No survivors: 157 killed in Ethiopian Airlines crash

Ross Greenwood speaks to retired Emirates A380 Pilot, James Nixon, who says the Addis Ababa airport is “one of the trickiest airports in the world to fly in and out of” after 149 passengers and eight crew members onboard the Ethiopian Airlines flight bound for the Kenyan capital, Nairobi died.

Ross Greenwood: I want to start the program today by talking about that terrible airline crash in Ethiopia that’s making the news. The Boeing 737 max 8 aircraft. This is the second of these brand new variety of aircraft that have crashed after an Indonesian airliner crashed last year which has raised the safety alarm, because here in Australia Virgin has ordered 30 of these planes. China also has grounded these planes in its own nation as well. Now one person that we go to for aviation matters is the former Emirates A380 pilot, an Ex-Bhutanese James Nixon, now retired. He’s on the line right now. James, many thanks for your time.

Interview with: James Nixon, Former, A380 Pilot

James Nixon: My pleasure, Ross. I’m very sad to be speaking to you again under this circumstance.

Ross Greenwood: It is always a sad issue, but of course aircraft safety is paramount for people who take it for granted that they can get on and off aircraft on any day of the week. Just explain, in the event of a safety issue cropping up in terms of what takes place with that airline, with those particular aircraft. The types of vetting of these accidents we know is significant. Just explain the process.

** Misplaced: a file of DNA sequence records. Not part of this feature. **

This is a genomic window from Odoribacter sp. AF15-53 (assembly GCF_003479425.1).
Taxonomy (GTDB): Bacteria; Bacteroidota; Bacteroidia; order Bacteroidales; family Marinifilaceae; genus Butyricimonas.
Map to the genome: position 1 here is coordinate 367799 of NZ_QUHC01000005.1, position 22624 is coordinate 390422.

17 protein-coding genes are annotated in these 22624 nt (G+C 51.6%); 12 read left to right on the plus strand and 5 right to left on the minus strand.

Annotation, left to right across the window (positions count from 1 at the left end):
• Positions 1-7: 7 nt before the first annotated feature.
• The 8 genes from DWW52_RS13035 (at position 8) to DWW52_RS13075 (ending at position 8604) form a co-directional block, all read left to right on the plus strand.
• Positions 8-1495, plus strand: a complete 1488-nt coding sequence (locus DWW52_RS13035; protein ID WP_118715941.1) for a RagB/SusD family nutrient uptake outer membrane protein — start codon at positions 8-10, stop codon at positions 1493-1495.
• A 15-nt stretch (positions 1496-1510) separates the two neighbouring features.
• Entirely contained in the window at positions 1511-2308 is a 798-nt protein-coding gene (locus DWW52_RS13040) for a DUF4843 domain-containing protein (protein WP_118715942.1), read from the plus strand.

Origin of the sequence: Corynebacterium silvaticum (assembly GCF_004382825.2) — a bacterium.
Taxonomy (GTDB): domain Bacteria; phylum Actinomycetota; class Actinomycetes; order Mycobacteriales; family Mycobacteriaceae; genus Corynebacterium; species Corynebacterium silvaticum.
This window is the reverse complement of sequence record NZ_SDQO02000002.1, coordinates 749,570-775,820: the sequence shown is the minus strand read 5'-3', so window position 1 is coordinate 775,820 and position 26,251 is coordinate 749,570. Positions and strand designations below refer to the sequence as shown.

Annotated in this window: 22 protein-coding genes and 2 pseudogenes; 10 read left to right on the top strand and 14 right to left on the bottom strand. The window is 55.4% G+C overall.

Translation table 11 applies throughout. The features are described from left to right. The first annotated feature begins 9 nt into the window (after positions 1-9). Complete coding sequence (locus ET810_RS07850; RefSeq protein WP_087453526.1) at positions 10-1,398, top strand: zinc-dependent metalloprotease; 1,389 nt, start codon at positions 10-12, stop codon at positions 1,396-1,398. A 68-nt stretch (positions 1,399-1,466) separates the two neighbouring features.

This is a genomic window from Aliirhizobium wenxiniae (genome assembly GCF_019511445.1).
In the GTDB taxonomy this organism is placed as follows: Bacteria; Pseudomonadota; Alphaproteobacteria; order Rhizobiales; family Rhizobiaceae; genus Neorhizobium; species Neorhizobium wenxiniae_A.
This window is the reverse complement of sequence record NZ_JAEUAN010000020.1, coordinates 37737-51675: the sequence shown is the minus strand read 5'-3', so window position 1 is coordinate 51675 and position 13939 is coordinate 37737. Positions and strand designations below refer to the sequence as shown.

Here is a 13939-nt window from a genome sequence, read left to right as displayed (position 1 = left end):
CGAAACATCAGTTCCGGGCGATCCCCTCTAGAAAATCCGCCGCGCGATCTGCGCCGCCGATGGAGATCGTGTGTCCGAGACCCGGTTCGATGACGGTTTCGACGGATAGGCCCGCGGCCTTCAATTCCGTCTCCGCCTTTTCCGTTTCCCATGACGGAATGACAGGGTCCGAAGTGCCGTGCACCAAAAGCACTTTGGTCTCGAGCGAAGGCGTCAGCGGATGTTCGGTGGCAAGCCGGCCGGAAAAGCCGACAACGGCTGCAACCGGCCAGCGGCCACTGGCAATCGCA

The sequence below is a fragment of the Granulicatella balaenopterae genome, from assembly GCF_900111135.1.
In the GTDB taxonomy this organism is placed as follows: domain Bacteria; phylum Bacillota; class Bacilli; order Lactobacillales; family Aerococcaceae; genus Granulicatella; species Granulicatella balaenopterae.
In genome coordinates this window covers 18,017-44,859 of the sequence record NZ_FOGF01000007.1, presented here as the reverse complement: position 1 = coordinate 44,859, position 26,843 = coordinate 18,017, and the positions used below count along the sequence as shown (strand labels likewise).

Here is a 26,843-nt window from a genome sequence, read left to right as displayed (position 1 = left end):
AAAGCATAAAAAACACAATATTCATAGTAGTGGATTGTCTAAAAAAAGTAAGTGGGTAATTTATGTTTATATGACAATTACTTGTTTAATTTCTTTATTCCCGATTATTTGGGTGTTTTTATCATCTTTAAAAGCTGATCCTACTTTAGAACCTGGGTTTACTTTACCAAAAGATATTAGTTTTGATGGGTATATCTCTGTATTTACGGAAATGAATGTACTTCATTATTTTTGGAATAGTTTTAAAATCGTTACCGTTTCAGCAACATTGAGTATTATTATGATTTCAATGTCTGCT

James Nixon: Okay. Well, let me just say I used to fly in and out of Addis Ababa airport from Dubai with Emirates on A330 and also A340s. I’m fairly up to speed on this airport. Which is one of the trickiest airports in the world to fly in and out of, because it’s so high, it’s about 7,600 above sea level. Air molecules are fairly far apart. The planes don’t perform as they do at sea level and also you get very hot temperatures there. The density altitude of the aircraft is clearly high and makes it tricky flying. Also, they’ve got a big bird problem there at the airport and they’ve also got mountains nearby. Volcanic area, it’s very close to the Rift Valley. These Ethiopian pilots are really good. This is not a case of a Mickey Mouse airline with suspect pilots in command, we’re talking Ethiopian Airlines, is the largest airline in Africa. They were the launch customer for the 787 outside Japan. That was the third company to ever get the Boeing Dreamliner 787 and as launch customer in Africa of this 737 max. They are really up to speed and really good at their job. For these guys to get caught out has really shocked and stunned the piloting community. I know a guy who was talking to us. A 777 pilot who was lining up behind these guys when they took off. They took off normally and then he immediately heard them say on the radio that they were declaring an emergency, they had unreliable airspeed and they were having trouble controlling the aircraft. Then they transferred them over to the next frequency and that’s all my friends heard. We know they’ve got an unreliable airspeed problem and that similar to what happened to Lion Air. That’s all we can say at this time and it looks like it’s been replicated, the same sort of accident that happened in Indonesia, except this time instead of plunging into the sea, it has plunged into land and it’s gone in pretty much straight down. There’s a huge crater, the debris is available for investigators to quickly get hold of.